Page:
Roskam, Kinzler disagree about walling off the border

  • Gordon "Jay" Kinzler, left, says the U.S. should build a wall along its southern border. U.S. Rep. Peter Roskam says a wall isn't needed.

    Gordon "Jay" Kinzler, left, says the U.S. should build a wall along its southern border. U.S. Rep. Peter Roskam says a wall isn't needed.


U.S. Rep. Peter Roskam and his opponent for the Republican nomination in the 6th Congressional District, Gordon "Jay" Kinzler, both say more should be done to secure the nation's borders.

But they disagree about whether that should include building a wall along the southern border.

Roskam, a Wheaton Republican, has represented the 6th District -- which stretches from Naperville to Tower Lakes and includes parts of Cook, DuPage, Kane, Lake and McHenry counties -- since 2007. Kinzler, a 57-year-old physician and surgeon, wants to change that by challenging Roskam in the March 15 GOP primary.

During a recent interview with the Daily Herald editorial board, Kinzler said the nation's borders must be secured for economic reasons.

"We can't afford it anymore," said Kinzler, who serves as a Glen Ellyn Park District commissioner. "There's breadwinners in families that can't find a job because there's a lot of people coming illegally into our country."

So Kinzler said he supports the idea of constructing a wall along the nation's southern border.

"I would build a wall," Kinzler said. "You need some type of a barrier so people aren't (moving freely) back and forth. And you need to enforce it."

Roskam said he has traveled to the border and met with border patrol agents. They explained to him that walls work in urban areas but not in open areas.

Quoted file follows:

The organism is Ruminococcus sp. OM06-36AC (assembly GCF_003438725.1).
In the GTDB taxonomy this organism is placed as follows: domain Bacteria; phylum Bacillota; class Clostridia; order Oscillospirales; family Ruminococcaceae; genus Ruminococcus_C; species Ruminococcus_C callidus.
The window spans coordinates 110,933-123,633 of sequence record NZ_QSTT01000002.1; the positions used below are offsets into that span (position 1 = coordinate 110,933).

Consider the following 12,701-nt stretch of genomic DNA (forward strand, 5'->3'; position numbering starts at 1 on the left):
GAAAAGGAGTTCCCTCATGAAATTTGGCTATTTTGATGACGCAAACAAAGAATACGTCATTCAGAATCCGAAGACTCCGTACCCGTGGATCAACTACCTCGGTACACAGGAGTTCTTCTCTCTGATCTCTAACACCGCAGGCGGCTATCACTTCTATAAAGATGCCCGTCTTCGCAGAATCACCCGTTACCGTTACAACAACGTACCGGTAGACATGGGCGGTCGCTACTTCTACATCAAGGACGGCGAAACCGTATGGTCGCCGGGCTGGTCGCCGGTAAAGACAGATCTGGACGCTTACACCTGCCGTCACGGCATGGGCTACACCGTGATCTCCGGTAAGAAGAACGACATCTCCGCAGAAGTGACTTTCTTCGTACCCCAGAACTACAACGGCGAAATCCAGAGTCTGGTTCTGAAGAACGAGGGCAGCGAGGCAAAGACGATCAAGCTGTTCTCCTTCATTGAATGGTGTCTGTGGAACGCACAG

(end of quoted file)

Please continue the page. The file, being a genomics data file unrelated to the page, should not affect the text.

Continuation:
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"They (walls) don't make much sense out in the middle of nowhere," Roskam said. "They're just not particularly effective."

Instead of building a wall, Roskam said, Congress should revise laws that are preventing border patrol agents from doing their jobs. Agents, for example, are prohibited -- for environmental reasons -- from pursuing anyone on protected lands.

"Changing some of these laws so they have the capacity to do hot pursuit, particularly against the cartels, is really one of those areas where I think we could improve," Roskam said.

He also says the nation's visa-tracking system "is not up to speed" and needs to be improved. He also would like to see the creation of a guest worker program for low-wage workers. In addition, Roskam said "high-skilled" individuals from other countries should be encouraged to stay here.


"The idea that somebody gets a Ph.D. from the Illinois Institute of Technology and they move back to India is crazy," he said. "We should (give them) a green card and say, 'Move to Wheaton next to the Roskams and start building your company, because we want it here.'"

Kinzler said he wants "intense vetting" of anyone entering the country. While he doesn't support deporting everyone who has illegally entered the country, Kinzler said those who are felons should be sent back.

Meanwhile, he said he doesn't have faith that everyone in Congress wants to fix the problem.

"Not doing anything is the worst solution," Kinzler said. "You have to do something. To me, sending the same guys back (to Washington, D.C.) over and over again -- who just talk but don't get anything done -- is not the solution."

Whoever wins the Republican primary will face the Democratic nominee in the November general election. The Democrats running in the primary are Amanda Howland of Lake Zurich and Robert Marshall of Burr Ridge.

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